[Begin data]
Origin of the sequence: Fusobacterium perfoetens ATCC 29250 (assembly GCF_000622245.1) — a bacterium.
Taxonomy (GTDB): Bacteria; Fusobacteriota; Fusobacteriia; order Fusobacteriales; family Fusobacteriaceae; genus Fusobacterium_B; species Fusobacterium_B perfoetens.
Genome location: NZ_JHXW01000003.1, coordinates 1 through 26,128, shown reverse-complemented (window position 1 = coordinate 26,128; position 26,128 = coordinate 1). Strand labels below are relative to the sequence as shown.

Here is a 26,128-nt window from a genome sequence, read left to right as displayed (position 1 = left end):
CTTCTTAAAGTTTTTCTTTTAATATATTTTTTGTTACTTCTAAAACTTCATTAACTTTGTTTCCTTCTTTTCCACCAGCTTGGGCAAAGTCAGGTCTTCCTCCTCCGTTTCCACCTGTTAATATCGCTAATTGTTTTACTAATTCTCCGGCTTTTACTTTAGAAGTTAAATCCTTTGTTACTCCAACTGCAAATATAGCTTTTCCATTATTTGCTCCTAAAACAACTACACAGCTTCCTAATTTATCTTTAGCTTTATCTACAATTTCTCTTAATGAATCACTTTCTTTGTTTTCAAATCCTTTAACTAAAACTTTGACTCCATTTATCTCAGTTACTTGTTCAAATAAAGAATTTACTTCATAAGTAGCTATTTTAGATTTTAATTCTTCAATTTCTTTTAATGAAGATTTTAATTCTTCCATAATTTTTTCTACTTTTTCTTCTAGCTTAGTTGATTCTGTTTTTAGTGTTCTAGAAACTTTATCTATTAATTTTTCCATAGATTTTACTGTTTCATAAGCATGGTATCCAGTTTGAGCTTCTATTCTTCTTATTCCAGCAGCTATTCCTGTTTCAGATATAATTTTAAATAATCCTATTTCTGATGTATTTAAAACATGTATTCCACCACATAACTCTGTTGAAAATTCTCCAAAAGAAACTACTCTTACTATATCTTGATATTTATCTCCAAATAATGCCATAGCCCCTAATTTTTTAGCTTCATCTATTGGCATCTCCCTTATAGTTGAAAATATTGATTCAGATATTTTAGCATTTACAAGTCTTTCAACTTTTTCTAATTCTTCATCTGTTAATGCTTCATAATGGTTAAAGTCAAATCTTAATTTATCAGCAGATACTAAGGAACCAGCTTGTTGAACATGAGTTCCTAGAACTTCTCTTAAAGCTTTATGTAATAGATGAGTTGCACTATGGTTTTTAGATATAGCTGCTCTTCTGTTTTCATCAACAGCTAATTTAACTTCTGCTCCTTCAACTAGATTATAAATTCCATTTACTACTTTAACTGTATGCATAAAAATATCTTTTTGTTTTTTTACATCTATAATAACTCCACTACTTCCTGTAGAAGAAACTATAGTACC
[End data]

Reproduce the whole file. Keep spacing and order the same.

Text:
Origin of the sequence: Fusobacterium perfoetens ATCC 29250 (assembly GCF_000622245.1) — a bacterium.
Taxonomy (GTDB): Bacteria; Fusobacteriota; Fusobacteriia; order Fusobacteriales; family Fusobacteriaceae; genus Fusobacterium_B; species Fusobacterium_B perfoetens.
Genome location: NZ_JHXW01000003.1, coordinates 1 through 26,128, shown reverse-complemented (window position 1 = coordinate 26,128; position 26,128 = coordinate 1). Strand labels below are relative to the sequence as shown.

Here is a 26,128-nt window from a genome sequence, read left to right as displayed (position 1 = left end):
CTTCTTAAAGTTTTTCTTTTAATATATTTTTTGTTACTTCTAAAACTTCATTAACTTTGTTTCCTTCTTTTCCACCAGCTTGGGCAAAGTCAGGTCTTCCTCCTCCGTTTCCACCTGTTAATATCGCTAATTGTTTTACTAATTCTCCGGCTTTTACTTTAGAAGTTAAATCCTTTGTTACTCCAACTGCAAATATAGCTTTTCCATTATTTGCTCCTAAAACAACTACACAGCTTCCTAATTTATCTTTAGCTTTATCTACAATTTCTCTTAATGAATCACTTTCTTTGTTTTCAAATCCTTTAACTAAAACTTTGACTCCATTTATCTCAGTTACTTGTTCAAATAAAGAATTTACTTCATAAGTAGCTATTTTAGATTTTAATTCTTCAATTTCTTTTAATGAAGATTTTAATTCTTCCATAATTTTTTCTACTTTTTCTTCTAGCTTAGTTGATTCTGTTTTTAGTGTTCTAGAAACTTTATCTATTAATTTTTCCATAGATTTTACTGTTTCATAAGCATGGTATCCAGTTTGAGCTTCTATTCTTCTTATTCCAGCAGCTATTCCTGTTTCAGATATAATTTTAAATAATCCTATTTCTGATGTATTTAAAACATGTATTCCACCACATAACTCTGTTGAAAATTCTCCAAAAGAAACTACTCTTACTATATCTTGATATTTATCTCCAAATAATGCCATAGCCCCTAATTTTTTAGCTTCATCTATTGGCATCTCCCTTATAGTTGAAAATATTGATTCAGATATTTTAGCATTTACAAGTCTTTCAACTTTTTCTAATTCTTCATCTGTTAATGCTTCATAATGGTTAAAGTCAAATCTTAATTTATCAGCAGATACTAAGGAACCAGCTTGTTGAACATGAGTTCCTAGAACTTCTCTTAAAGCTTTATGTAATAGATGAGTTGCACTATGGTTTTTAGATATAGCTGCTCTTCTGTTTTCATCAACAGCTAATTTAACTTCTGCTCCTTCAACTAGATTATAAATTCCATTTACTACTTTAACTGTATGCATAAAAATATCTTTTTGTTTTTTTACATCTATAATAACTCCACTACTTCCTGTAGAAGAAACTATAGTACC